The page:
Watch SpaceX's first ISS astronaut launch with a reused Falcon rocket

Both the Falcon 9 booster and Dragon capsule were used on previous crewed missions.


SpaceX is set for its second operational Crew Dragon mission (Crew-2) to launch four astronauts to the International Space Station (ISS) at 5:49 AM ET today from Cape Canaveral, Florida. The flight will be the first to employ both a reused Falcon 9 rocket booster and previously-flown Dragon capsule.

The flight is also NASA and SpaceX's first to launch with two international partners, the Japan Aerospace Exploration Agency (JAXA) and European Space Agency (ESA). The four crew members are NASA's Shane Kimbrough and Megan McArthur, along with JAXA's Akihiko Hoshide and ESA's Thomas Pesquet. They'll spend six months aboard the ISS, replacing the four Crew-1 members returning to Earth.

The trip will be powered by the Falcon 9 two-stage rocket with the same first-stage booster that powered the first operational Crew-1 mission. After stage separation, it will attempt to land again on the "Of Course I still Love You" drone ship. The Dragon capsule, meanwhile, is the same one that flew pioneering astronauts Robert Behnken and Douglas Hurley to the ISS for SpaceX's first-ever manned mission. It's set to dock with the ISS on April 24th around 5:10 AM.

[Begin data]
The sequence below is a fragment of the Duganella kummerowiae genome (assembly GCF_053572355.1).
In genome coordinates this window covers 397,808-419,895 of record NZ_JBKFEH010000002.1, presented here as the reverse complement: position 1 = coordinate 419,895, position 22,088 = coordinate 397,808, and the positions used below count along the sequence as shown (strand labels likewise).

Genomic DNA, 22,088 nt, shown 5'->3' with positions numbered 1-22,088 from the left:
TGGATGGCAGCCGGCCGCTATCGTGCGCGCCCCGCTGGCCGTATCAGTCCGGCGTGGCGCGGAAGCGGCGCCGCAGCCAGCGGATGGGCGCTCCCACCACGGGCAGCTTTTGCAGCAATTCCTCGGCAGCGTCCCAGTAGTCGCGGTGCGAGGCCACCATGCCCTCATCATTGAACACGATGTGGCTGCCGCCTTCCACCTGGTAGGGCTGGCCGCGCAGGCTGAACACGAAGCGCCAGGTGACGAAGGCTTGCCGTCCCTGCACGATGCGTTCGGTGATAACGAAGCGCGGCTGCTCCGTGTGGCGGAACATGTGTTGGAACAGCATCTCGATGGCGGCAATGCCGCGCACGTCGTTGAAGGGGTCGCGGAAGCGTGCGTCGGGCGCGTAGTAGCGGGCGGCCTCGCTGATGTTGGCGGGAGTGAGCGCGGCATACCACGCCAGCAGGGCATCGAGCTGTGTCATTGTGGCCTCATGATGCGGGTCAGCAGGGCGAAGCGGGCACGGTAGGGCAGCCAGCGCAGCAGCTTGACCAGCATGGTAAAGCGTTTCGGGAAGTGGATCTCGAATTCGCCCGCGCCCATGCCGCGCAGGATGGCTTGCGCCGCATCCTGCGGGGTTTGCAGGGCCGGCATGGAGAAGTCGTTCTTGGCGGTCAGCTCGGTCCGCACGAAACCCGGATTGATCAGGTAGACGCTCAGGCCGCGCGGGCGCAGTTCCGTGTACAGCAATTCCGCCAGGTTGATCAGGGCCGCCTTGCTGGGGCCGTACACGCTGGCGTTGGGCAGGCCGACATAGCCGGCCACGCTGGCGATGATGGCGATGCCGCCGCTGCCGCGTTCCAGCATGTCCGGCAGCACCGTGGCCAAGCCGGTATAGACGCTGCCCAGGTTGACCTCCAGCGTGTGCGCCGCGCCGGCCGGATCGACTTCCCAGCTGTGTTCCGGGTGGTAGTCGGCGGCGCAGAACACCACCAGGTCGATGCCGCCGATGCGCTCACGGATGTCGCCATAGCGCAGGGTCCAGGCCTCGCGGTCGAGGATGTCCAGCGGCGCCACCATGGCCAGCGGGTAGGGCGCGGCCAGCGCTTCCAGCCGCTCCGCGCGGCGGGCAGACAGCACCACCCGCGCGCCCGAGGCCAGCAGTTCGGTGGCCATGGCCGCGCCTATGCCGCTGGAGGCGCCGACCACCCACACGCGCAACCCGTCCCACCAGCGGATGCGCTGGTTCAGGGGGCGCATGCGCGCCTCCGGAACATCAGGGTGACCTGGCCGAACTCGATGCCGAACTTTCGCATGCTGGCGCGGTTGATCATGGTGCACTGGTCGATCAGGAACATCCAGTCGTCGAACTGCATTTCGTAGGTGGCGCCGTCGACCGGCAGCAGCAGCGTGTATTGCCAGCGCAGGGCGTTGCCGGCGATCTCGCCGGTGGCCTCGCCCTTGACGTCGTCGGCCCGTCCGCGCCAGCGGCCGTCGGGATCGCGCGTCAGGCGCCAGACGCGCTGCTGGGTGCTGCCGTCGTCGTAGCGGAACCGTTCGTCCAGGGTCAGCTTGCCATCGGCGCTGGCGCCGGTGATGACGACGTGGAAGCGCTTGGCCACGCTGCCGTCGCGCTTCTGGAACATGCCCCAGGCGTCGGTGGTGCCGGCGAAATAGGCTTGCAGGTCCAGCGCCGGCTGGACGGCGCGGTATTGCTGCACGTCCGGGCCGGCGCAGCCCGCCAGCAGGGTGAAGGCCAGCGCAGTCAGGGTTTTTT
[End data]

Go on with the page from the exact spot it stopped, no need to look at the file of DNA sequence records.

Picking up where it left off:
Once the Crew-2 Dragon arrives at the ISS, it will join the Crew-1 Dragon capsule that's still docked there. The latter was moved to the forward part on the station's Harmony module on April 5th in preparation for the Crew-2 arrival, and will ferry the Crew-1 back to Earth as early as April 28th. Following Crew-2, SpaceX is scheduled to launch Inspiration 4, its first all-civilian mission, to a 450 km (280 mile) orbit for three days. That mission is planned for September 18th, 2021.